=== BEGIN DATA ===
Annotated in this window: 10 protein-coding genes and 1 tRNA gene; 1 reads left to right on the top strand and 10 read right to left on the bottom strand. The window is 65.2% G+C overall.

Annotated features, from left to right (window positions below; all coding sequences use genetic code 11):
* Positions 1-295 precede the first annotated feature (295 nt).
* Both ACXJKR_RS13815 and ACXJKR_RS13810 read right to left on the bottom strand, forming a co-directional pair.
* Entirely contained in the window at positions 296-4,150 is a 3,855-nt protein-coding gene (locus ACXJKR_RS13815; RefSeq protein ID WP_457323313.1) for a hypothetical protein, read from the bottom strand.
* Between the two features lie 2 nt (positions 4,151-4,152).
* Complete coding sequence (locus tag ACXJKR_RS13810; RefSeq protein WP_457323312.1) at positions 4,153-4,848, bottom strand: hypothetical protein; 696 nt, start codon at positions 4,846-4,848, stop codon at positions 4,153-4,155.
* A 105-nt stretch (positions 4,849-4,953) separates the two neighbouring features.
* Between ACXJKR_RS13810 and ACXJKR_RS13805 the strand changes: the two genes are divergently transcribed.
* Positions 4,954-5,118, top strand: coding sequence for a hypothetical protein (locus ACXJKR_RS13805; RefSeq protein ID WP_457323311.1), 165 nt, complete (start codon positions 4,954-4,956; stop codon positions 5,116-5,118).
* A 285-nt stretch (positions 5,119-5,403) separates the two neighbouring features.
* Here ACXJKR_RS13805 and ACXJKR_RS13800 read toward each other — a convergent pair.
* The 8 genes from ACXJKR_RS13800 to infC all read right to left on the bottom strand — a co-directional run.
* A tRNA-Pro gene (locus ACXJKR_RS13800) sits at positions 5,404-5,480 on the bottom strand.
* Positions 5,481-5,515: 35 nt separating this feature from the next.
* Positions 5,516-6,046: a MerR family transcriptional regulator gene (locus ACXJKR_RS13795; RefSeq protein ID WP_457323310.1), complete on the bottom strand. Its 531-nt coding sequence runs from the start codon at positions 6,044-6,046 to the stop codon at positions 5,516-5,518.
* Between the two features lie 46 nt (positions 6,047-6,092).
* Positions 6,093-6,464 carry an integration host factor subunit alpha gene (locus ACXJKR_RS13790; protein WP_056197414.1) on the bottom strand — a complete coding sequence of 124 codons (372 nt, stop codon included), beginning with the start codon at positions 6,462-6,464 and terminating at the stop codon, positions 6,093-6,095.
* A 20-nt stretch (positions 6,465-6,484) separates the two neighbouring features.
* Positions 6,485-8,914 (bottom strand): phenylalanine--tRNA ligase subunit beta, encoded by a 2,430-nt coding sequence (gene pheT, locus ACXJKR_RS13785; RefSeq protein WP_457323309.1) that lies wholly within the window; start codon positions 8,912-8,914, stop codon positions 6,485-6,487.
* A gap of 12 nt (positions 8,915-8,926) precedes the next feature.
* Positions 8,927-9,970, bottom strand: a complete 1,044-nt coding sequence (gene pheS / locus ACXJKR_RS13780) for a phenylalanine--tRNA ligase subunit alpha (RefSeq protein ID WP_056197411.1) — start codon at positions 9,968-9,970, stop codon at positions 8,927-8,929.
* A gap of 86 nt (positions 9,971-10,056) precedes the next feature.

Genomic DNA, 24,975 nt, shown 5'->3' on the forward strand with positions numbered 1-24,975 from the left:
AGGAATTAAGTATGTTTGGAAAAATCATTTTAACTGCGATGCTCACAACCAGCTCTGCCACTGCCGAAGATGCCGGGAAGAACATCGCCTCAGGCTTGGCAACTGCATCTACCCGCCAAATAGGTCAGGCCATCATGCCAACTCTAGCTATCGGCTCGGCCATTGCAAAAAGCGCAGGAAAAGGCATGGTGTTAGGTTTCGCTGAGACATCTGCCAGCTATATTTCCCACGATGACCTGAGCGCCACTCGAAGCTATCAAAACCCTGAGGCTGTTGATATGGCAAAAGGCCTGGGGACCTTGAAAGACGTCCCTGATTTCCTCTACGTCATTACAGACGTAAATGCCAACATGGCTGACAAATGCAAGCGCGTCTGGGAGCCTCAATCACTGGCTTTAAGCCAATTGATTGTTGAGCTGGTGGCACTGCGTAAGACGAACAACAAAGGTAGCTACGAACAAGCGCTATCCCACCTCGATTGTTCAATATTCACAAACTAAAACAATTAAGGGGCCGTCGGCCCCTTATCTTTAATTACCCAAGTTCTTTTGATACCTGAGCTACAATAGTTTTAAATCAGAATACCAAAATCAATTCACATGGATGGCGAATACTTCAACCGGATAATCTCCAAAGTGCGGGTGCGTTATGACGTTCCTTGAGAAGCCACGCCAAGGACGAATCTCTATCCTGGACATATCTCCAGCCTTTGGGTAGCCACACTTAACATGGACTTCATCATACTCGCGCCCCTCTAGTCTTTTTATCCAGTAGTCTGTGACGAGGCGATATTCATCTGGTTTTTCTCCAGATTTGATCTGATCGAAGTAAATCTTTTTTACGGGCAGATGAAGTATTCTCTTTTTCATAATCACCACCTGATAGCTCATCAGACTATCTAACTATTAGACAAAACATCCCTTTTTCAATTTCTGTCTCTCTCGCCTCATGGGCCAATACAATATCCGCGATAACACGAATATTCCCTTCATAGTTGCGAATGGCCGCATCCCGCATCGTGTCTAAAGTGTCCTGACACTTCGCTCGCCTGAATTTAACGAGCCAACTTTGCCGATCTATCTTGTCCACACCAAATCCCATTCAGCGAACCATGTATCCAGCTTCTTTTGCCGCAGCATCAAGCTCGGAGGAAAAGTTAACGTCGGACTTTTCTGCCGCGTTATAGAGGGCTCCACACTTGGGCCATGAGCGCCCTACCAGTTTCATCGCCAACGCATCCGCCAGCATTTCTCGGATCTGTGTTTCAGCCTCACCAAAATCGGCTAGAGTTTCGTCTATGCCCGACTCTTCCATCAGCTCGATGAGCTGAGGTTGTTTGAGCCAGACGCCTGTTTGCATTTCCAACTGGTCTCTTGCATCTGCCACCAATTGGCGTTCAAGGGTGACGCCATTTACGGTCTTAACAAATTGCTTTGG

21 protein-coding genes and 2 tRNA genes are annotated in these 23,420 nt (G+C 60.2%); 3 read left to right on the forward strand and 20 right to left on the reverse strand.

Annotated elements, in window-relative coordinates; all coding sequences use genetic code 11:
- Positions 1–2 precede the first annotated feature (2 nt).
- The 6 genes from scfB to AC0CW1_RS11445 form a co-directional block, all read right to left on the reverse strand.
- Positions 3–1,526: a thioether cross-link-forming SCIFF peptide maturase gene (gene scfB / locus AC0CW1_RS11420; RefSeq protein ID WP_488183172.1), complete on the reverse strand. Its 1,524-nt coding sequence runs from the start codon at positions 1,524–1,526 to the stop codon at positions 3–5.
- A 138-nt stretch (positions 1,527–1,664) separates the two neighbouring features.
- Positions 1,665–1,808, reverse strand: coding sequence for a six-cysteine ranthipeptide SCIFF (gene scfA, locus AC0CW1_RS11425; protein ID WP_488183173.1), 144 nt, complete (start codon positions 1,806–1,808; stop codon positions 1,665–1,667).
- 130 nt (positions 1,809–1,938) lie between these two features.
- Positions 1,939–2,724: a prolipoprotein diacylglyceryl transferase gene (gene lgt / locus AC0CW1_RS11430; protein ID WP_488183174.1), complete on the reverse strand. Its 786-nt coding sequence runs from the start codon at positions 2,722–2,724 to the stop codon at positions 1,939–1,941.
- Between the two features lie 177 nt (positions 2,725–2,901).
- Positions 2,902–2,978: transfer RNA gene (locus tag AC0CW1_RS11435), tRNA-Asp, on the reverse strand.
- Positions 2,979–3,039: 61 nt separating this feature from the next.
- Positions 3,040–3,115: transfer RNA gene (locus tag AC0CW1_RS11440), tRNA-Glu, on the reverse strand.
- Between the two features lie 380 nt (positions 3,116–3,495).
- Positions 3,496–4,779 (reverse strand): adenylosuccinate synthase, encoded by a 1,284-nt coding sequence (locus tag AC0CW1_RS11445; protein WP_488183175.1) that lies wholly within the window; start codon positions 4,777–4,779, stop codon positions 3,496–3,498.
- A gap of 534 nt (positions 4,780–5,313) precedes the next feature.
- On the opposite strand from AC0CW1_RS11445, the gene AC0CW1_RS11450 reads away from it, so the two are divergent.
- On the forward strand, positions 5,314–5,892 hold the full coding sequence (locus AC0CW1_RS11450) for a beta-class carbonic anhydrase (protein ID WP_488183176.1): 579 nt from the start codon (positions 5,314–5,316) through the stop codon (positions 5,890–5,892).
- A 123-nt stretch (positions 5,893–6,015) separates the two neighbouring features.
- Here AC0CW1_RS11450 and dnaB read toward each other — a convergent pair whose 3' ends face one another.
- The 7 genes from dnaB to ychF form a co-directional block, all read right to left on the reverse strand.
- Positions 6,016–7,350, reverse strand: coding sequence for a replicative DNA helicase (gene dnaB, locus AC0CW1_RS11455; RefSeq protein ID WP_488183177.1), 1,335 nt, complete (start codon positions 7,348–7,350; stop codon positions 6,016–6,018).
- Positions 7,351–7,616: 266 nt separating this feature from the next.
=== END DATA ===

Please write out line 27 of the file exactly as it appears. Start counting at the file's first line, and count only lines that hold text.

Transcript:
Annotated elements, in window-relative coordinates; all coding sequences use genetic code 11: